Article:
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Planning permissions rise but barriers remain, says FMB

1 Jul 15 The latest planning permission figures from the government reveal a welcome increase in permissions being granted but do not equate to homes actually being built, according to the Federation of Master Builders.

The latest statistics from the Department for Communities & Local Government (DCLG) show that 261,000 new homes were granted planning permission in the year to March 2015 – the highest annual total for eight years.

Permission to build new houses are now running higher than at the pre-recession peak in 2007 and house-building starts are more than double what they were six years ago.

Housing minister Brandon Lewis said this showed government policies were working.

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However, Federation of Master Builders (FMB) chief executive Brian Berry said: “These statistics show that we are moving in the right direction but unfortunately planning permissions do not always result in homes being delivered. To keep pace with demand, we need to deliver 240,000 homes each year and the level of planning permissions being granted might suggest that this target is within easy reach. However, last year we delivered fewer than 120,000 homes.”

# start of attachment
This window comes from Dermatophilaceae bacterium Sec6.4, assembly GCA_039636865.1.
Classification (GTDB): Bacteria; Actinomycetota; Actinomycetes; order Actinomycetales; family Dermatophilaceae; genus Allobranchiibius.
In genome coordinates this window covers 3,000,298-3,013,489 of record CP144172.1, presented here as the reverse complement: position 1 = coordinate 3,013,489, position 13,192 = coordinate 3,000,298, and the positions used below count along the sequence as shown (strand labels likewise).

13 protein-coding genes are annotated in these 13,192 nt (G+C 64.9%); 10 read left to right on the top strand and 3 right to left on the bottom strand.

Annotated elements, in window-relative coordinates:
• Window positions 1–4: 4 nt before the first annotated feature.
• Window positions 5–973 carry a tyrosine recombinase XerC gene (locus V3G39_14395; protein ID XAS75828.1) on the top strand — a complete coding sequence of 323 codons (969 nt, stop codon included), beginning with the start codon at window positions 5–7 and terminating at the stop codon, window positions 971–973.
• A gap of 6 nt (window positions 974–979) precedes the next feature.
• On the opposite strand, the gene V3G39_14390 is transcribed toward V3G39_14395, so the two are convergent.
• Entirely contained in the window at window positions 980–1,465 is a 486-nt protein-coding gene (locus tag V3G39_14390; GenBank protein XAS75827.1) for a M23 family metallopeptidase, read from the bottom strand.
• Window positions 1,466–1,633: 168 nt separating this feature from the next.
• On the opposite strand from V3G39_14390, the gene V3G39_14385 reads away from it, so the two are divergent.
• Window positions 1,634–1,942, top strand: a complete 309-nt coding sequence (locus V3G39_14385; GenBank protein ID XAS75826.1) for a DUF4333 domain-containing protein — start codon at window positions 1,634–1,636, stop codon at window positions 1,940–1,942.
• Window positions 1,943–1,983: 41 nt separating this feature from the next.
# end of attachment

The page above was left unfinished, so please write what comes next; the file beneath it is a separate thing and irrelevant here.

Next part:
Mr Berry continued: “We are working closely with government on removing barriers to house building – particularly barriers to small local builders which are recognised as being vital to reaching our overall target for more new homes. In the late 1980s, SME house builders delivered two thirds of all new homes and now build less than 30%. These firms were also disproportionately hit by the economic downturn and we now need to look at how we can re-empower SME house builders to pick up the slack on housing.”

He concluded: “Obviously, these statistics are positive, but let’s not get distracted from what the actual barriers to building are, such as a growing lack of skilled workers. We are facing a skills time bomb with too few bricklayers, site managers, carpenters and joiners to physically build these homes and we are working with government to ensure new apprenticeships can help fill these roles in the medium to longer term.”

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